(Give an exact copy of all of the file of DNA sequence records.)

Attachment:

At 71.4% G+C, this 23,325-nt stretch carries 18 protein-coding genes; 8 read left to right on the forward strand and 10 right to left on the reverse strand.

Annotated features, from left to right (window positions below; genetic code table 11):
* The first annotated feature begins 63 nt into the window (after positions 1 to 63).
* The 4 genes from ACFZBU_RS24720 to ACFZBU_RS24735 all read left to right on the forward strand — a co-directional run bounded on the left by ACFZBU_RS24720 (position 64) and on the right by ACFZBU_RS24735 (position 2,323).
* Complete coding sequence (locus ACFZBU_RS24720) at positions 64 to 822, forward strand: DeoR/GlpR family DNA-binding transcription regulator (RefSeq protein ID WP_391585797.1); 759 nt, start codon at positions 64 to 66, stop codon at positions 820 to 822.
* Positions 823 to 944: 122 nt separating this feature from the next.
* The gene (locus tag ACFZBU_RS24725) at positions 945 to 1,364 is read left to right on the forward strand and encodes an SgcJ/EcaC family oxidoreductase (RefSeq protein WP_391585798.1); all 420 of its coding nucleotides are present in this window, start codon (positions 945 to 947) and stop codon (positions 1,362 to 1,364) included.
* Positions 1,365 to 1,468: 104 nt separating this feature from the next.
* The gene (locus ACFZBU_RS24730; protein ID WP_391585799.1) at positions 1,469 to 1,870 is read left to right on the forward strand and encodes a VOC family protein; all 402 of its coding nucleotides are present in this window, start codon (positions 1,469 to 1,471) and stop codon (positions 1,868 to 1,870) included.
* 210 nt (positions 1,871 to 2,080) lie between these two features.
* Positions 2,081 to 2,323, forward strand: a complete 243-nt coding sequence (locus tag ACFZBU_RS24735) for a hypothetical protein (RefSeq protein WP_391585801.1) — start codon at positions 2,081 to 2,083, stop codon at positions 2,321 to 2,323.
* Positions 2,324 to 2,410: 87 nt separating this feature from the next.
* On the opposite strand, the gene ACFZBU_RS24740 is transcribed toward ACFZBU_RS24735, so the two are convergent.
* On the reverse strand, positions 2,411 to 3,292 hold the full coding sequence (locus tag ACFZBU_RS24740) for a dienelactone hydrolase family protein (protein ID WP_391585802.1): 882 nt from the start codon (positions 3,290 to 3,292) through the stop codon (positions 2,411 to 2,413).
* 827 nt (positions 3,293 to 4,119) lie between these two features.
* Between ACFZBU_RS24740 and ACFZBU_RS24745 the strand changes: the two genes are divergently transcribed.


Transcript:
At 71.4% G+C, this 23,325-nt stretch carries 18 protein-coding genes; 8 read left to right on the forward strand and 10 right to left on the reverse strand.

Annotated features, from left to right (window positions below; genetic code table 11):
* The first annotated feature begins 63 nt into the window (after positions 1 to 63).
* The 4 genes from ACFZBU_RS24720 to ACFZBU_RS24735 all read left to right on the forward strand — a co-directional run bounded on the left by ACFZBU_RS24720 (position 64) and on the right by ACFZBU_RS24735 (position 2,323).
* Complete coding sequence (locus ACFZBU_RS24720) at positions 64 to 822, forward strand: DeoR/GlpR family DNA-binding transcription regulator (RefSeq protein ID WP_391585797.1); 759 nt, start codon at positions 64 to 66, stop codon at positions 820 to 822.
* Positions 823 to 944: 122 nt separating this feature from the next.
* The gene (locus tag ACFZBU_RS24725) at positions 945 to 1,364 is read left to right on the forward strand and encodes an SgcJ/EcaC family oxidoreductase (RefSeq protein WP_391585798.1); all 420 of its coding nucleotides are present in this window, start codon (positions 945 to 947) and stop codon (positions 1,362 to 1,364) included.
* Positions 1,365 to 1,468: 104 nt separating this feature from the next.
* The gene (locus ACFZBU_RS24730; protein ID WP_391585799.1) at positions 1,469 to 1,870 is read left to right on the forward strand and encodes a VOC family protein; all 402 of its coding nucleotides are present in this window, start codon (positions 1,469 to 1,471) and stop codon (positions 1,868 to 1,870) included.
* 210 nt (positions 1,871 to 2,080) lie between these two features.
* Positions 2,081 to 2,323, forward strand: a complete 243-nt coding sequence (locus tag ACFZBU_RS24735) for a hypothetical protein (RefSeq protein WP_391585801.1) — start codon at positions 2,081 to 2,083, stop codon at positions 2,321 to 2,323.
* Positions 2,324 to 2,410: 87 nt separating this feature from the next.
* On the opposite strand, the gene ACFZBU_RS24740 is transcribed toward ACFZBU_RS24735, so the two are convergent.
* On the reverse strand, positions 2,411 to 3,292 hold the full coding sequence (locus tag ACFZBU_RS24740) for a dienelactone hydrolase family protein (protein ID WP_391585802.1): 882 nt from the start codon (positions 3,290 to 3,292) through the stop codon (positions 2,411 to 2,413).
* 827 nt (positions 3,293 to 4,119) lie between these two features.
* Between ACFZBU_RS24740 and ACFZBU_RS24745 the strand changes: the two genes are divergently transcribed.